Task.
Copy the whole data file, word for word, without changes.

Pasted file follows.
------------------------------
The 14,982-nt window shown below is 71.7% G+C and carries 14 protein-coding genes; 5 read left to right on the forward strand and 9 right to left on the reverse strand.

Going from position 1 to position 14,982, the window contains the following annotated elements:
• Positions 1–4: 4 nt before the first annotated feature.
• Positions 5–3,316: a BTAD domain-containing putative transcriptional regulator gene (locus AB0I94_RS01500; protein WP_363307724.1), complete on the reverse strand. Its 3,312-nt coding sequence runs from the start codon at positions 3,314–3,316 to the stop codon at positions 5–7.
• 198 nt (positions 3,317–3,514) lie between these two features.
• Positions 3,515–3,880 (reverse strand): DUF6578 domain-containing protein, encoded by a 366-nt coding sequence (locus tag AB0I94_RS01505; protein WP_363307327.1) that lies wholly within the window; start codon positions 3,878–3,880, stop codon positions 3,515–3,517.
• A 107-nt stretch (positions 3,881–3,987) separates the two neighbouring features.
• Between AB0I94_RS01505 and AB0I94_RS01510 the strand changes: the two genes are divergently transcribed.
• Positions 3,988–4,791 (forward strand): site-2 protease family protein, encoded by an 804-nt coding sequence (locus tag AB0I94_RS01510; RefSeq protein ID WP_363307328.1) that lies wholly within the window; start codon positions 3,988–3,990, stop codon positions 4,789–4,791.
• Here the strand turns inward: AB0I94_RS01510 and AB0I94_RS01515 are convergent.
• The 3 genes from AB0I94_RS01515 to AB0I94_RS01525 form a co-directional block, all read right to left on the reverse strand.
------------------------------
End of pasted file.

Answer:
The 14,982-nt window shown below is 71.7% G+C and carries 14 protein-coding genes; 5 read left to right on the forward strand and 9 right to left on the reverse strand.

Going from position 1 to position 14,982, the window contains the following annotated elements:
• Positions 1–4: 4 nt before the first annotated feature.
• Positions 5–3,316: a BTAD domain-containing putative transcriptional regulator gene (locus AB0I94_RS01500; protein WP_363307724.1), complete on the reverse strand. Its 3,312-nt coding sequence runs from the start codon at positions 3,314–3,316 to the stop codon at positions 5–7.
• 198 nt (positions 3,317–3,514) lie between these two features.
• Positions 3,515–3,880 (reverse strand): DUF6578 domain-containing protein, encoded by a 366-nt coding sequence (locus tag AB0I94_RS01505; protein WP_363307327.1) that lies wholly within the window; start codon positions 3,878–3,880, stop codon positions 3,515–3,517.
• A 107-nt stretch (positions 3,881–3,987) separates the two neighbouring features.
• Between AB0I94_RS01505 and AB0I94_RS01510 the strand changes: the two genes are divergently transcribed.
• Positions 3,988–4,791 (forward strand): site-2 protease family protein, encoded by an 804-nt coding sequence (locus tag AB0I94_RS01510; RefSeq protein ID WP_363307328.1) that lies wholly within the window; start codon positions 3,988–3,990, stop codon positions 4,789–4,791.
• Here the strand turns inward: AB0I94_RS01510 and AB0I94_RS01515 are convergent.
• The 3 genes from AB0I94_RS01515 to AB0I94_RS01525 form a co-directional block, all read right to left on the reverse strand.